I just need to know if this holds :
For any coprime with .
I know this is true but what about this :
For any coprime with .
This would seem to work intuitively but I'm having trouble proving or disproving it (all my tests seem to fail for some reason but not because of the math).
Thank you all
Therefore we require or ; this last part is trivial though.
When we have so the above line can't have a solution.
If , so we want to solve which we can do. Note in this case can be even too. This is because if the exponent doesn't matter and if then . I'd consider to be a trivial case.
So in summary there is only one case where you're statement holds, namely .
Edit: This post is also wrong. See below.
Haha looks like my question spilled a lot of virtual ink.
Thank you for your replies, with your help I managed to set up something that I can prove. Here's a nice theorem (don't know if it already exists ?) :
Let , , , ...
Assume are relative numbers with the property that for all . Then the following holds :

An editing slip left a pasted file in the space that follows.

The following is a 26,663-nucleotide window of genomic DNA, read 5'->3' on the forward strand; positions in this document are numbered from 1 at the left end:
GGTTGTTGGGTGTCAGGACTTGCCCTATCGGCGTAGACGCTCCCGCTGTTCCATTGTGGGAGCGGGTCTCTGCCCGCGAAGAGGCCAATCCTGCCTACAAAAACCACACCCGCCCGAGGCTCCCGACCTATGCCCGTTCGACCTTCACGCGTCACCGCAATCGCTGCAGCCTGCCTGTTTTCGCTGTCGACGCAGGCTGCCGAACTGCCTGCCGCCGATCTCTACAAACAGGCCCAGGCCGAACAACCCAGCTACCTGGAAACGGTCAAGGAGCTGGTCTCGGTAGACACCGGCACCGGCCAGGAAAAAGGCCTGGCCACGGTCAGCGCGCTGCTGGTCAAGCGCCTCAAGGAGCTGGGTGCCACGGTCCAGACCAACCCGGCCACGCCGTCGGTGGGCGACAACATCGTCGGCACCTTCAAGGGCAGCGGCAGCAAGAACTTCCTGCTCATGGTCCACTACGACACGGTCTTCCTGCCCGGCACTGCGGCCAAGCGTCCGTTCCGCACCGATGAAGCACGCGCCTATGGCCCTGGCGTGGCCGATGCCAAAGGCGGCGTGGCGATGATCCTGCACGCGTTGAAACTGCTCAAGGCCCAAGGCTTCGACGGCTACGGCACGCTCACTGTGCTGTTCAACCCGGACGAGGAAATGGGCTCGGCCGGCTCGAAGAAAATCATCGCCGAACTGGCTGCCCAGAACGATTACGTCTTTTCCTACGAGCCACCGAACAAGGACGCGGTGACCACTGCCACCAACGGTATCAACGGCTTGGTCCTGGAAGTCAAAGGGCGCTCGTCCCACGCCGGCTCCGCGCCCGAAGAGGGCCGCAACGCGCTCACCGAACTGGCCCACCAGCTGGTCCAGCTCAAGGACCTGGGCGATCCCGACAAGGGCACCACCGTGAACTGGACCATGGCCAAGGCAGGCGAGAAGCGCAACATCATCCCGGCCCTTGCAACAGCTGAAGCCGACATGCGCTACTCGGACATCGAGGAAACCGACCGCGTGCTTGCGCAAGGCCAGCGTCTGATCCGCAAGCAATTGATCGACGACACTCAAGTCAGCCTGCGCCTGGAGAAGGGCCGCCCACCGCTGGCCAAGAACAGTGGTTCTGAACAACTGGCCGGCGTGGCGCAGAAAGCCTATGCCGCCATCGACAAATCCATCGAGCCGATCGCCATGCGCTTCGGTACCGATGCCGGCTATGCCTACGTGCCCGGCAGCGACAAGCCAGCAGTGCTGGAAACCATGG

I will post the proof in some time. I do have it but it needs ... editing. It's quite simple, based on substituting zeroes modulo various .
Coming back to the original question, it is indeed a matter of greatest common divisors. For instance, I can hopefully prove the original statement using a variation of my general proof:
Due to Euler's Theorem this may only work if . And again due to Euler's Theorem, we can write the following congruence from the statement :
This, again, can only work if . Reapplying Euler's Theorem again the following congruence is obtained :
With does hold for any . Thus the original statement holds iff and .
Is this a valid proof ?
This whole thread has relevance for what I'd consider a fun/beautiful problem over at Project Euler: (spoiler box contains link)
I don't like giving hints that are too substantial or giving away answers, but it's such a nice tie-in I couldn't resist. Anyway, knowing that this thread is relevant doesn't make it obvious how to solve.
Just to be extra safe, I put it in a spoiler box, so that if you want, you'll only know it has relevance to one of the problems there, but not which one.
My proof looks like this :
I know this needs editing but I'm pretty sure it is a valid proof, probably formulated in a twisted way though. What do you think ?Originally Posted by Proof draft
Thanks for the link undefined, I'm bookmarking it.